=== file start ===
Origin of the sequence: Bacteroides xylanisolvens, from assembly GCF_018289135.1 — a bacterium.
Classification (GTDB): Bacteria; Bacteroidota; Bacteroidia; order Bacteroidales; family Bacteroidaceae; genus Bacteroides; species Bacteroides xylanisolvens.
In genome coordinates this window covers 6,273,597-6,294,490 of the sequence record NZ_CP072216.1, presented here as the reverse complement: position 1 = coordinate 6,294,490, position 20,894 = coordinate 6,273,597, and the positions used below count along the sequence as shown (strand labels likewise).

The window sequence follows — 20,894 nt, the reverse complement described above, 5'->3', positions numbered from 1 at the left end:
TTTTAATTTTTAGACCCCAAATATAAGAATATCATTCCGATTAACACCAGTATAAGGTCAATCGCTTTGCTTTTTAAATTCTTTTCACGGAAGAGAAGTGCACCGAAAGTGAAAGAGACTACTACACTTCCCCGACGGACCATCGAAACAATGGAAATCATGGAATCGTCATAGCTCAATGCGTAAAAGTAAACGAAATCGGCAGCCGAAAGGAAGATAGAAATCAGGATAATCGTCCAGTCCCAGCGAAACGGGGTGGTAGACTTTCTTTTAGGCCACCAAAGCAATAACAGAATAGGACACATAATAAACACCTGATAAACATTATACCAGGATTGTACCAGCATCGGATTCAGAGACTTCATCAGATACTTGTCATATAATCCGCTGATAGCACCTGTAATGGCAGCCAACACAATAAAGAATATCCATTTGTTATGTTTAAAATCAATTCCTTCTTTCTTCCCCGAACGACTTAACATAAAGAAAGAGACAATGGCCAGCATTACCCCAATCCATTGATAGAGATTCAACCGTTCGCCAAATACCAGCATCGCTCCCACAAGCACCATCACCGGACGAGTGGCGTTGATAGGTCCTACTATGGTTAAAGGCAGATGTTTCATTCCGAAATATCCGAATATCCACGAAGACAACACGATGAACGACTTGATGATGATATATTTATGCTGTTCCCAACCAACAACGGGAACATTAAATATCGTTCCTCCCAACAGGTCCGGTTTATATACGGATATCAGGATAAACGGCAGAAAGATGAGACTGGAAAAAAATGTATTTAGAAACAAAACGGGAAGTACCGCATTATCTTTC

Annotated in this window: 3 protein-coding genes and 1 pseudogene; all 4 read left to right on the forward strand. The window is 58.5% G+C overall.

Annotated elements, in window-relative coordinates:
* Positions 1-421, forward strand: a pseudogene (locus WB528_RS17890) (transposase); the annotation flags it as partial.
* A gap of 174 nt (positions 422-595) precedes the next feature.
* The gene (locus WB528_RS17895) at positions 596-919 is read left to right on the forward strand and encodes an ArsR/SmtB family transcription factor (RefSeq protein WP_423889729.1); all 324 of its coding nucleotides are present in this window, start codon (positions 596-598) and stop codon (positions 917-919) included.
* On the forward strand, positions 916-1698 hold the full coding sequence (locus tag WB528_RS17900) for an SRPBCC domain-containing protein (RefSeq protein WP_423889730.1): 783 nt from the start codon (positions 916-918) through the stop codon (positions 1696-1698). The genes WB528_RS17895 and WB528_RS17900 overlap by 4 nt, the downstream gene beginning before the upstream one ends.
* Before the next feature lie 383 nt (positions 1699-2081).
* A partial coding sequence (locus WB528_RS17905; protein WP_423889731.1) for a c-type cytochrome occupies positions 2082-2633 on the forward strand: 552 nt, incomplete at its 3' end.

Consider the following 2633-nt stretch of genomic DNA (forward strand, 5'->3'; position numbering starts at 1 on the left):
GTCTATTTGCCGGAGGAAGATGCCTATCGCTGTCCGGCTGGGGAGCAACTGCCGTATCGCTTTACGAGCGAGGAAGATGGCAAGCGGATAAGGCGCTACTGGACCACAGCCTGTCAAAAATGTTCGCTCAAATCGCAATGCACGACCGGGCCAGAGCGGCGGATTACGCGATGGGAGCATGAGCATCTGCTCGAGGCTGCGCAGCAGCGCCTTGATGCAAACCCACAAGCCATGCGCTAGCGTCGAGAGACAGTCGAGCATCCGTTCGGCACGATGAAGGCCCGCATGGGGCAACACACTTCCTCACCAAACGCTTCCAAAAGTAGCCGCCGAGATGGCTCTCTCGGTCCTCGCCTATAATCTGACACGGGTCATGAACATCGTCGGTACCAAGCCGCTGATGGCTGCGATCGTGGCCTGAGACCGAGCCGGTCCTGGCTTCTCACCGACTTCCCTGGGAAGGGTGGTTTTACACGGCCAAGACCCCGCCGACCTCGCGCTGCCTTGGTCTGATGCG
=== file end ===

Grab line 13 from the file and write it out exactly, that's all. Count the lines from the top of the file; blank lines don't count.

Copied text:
* A partial coding sequence (locus WB528_RS17905; protein WP_423889731.1) for a c-type cytochrome occupies positions 2082-2633 on the forward strand: 552 nt, incomplete at its 3' end.